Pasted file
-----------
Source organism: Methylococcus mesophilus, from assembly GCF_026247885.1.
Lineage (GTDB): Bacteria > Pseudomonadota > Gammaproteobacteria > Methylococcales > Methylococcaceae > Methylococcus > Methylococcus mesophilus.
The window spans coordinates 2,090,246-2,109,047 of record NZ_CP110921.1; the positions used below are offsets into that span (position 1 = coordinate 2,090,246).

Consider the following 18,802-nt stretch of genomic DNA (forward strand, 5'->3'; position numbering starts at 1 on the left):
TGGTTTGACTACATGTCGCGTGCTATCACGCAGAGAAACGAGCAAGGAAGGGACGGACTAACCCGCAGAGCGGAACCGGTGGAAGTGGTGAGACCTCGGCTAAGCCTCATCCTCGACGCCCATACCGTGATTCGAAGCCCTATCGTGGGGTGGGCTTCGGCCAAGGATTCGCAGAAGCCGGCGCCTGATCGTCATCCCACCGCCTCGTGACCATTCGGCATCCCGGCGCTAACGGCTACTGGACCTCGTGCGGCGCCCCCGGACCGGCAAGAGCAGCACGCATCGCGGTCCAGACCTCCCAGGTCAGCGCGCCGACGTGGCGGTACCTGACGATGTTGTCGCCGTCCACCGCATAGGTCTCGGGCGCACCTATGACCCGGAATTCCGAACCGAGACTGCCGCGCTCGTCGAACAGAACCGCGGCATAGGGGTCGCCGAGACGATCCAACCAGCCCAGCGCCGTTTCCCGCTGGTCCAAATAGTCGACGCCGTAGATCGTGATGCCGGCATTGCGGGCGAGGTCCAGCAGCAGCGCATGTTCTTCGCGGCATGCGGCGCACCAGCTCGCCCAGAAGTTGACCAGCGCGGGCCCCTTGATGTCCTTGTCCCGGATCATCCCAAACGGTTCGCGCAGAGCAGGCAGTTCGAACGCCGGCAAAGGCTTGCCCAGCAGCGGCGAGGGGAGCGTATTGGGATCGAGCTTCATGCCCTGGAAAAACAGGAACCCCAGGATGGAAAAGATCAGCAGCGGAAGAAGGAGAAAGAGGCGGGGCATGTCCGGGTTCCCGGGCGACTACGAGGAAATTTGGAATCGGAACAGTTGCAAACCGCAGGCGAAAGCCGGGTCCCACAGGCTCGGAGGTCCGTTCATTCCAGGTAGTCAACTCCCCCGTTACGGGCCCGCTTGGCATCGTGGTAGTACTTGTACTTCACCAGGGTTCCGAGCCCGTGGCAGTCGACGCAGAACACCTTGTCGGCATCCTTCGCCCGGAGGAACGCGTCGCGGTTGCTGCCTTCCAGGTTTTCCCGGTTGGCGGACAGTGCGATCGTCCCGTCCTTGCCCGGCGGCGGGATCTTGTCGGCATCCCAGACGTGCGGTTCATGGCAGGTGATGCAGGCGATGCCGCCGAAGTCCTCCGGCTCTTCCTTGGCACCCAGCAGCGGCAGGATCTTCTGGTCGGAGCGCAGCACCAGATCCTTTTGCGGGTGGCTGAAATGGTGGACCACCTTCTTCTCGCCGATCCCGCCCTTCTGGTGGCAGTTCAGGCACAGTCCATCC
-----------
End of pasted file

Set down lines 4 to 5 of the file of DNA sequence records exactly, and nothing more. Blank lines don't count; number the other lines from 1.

Consider the following 18,802-nt stretch of genomic DNA (forward strand, 5'->3'; position numbering starts at 1 on the left):
TGGTTTGACTACATGTCGCGTGCTATCACGCAGAGAAACGAGCAAGGAAGGGACGGACTAACCCGCAGAGCGGAACCGGTGGAAGTGGTGAGACCTCGGCTAAGCCTCATCCTCGACGCCCATACCGTGATTCGAAGCCCTATCGTGGGGTGGGCTTCGGCCAAGGATTCGCAGAAGCCGGCGCCTGATCGTCATCCCACCGCCTCGTGACCATTCGGCATCCCGGCGCTAACGGCTACTGGACCTCGTGCGGCGCCCCCGGACCGGCAAGAGCAGCACGCATCGCGGTCCAGACCTCCCAGGTCAGCGCGCCGACGTGGCGGTACCTGACGATGTTGTCGCCGTCCACCGCATAGGTCTCGGGCGCACCTATGACCCGGAATTCCGAACCGAGACTGCCGCGCTCGTCGAACAGAACCGCGGCATAGGGGTCGCCGAGACGATCCAACCAGCCCAGCGCCGTTTCCCGCTGGTCCAAATAGTCGACGCCGTAGATCGTGATGCCGGCATTGCGGGCGAGGTCCAGCAGCAGCGCATGTTCTTCGCGGCATGCGGCGCACCAGCTCGCCCAGAAGTTGACCAGCGCGGGCCCCTTGATGTCCTTGTCCCGGATCATCCCAAACGGTTCGCGCAGAGCAGGCAGTTCGAACGCCGGCAAAGGCTTGCCCAGCAGCGGCGAGGGGAGCGTATTGGGATCGAGCTTCATGCCCTGGAAAAACAGGAACCCCAGGATGGAAAAGATCAGCAGCGGAAGAAGGAGAAAGAGGCGGGGCATGTCCGGGTTCCCGGGCGACTACGAGGAAATTTGGAATCGGAACAGTTGCAAACCGCAGGCGAAAGCCGGGTCCCACAGGCTCGGAGGTCCGTTCATTCCAGGTAGTCAACTCCCCCGTTACGGGCCCGCTTGGCATCGTGGTAGTACTTGTACTTCACCAGGGTTCCGAGCCCGTGGCAGTCGACGCAGAACACCTTGTCGGCATCCTTCGCCCGGAGGAACGCGTCGCGGTTGCTGCCTTCCAGGTTTTCCCGGTTGGCGGACAGTGCGATCGTCCCGTCCTTGCCCGGCGGCGGGATCTTGTCGGCATCCCAGACGTGCGGTTCATGGCAGGTGATGCAGGCGATGCCGCCGAAGTCCTCCGGCTCTTCCTTGGCACCCAGCAGCGGCAGGATCTTCTGGTCGGAGCGCAGCACCAGATCCTTTTGCGGGTGGCTGAAATGGTGGACCACCTTCTTCTCGCCGATCCCGCCCTTCTGGTGGCAGTTCAGGCACAGTCCATCC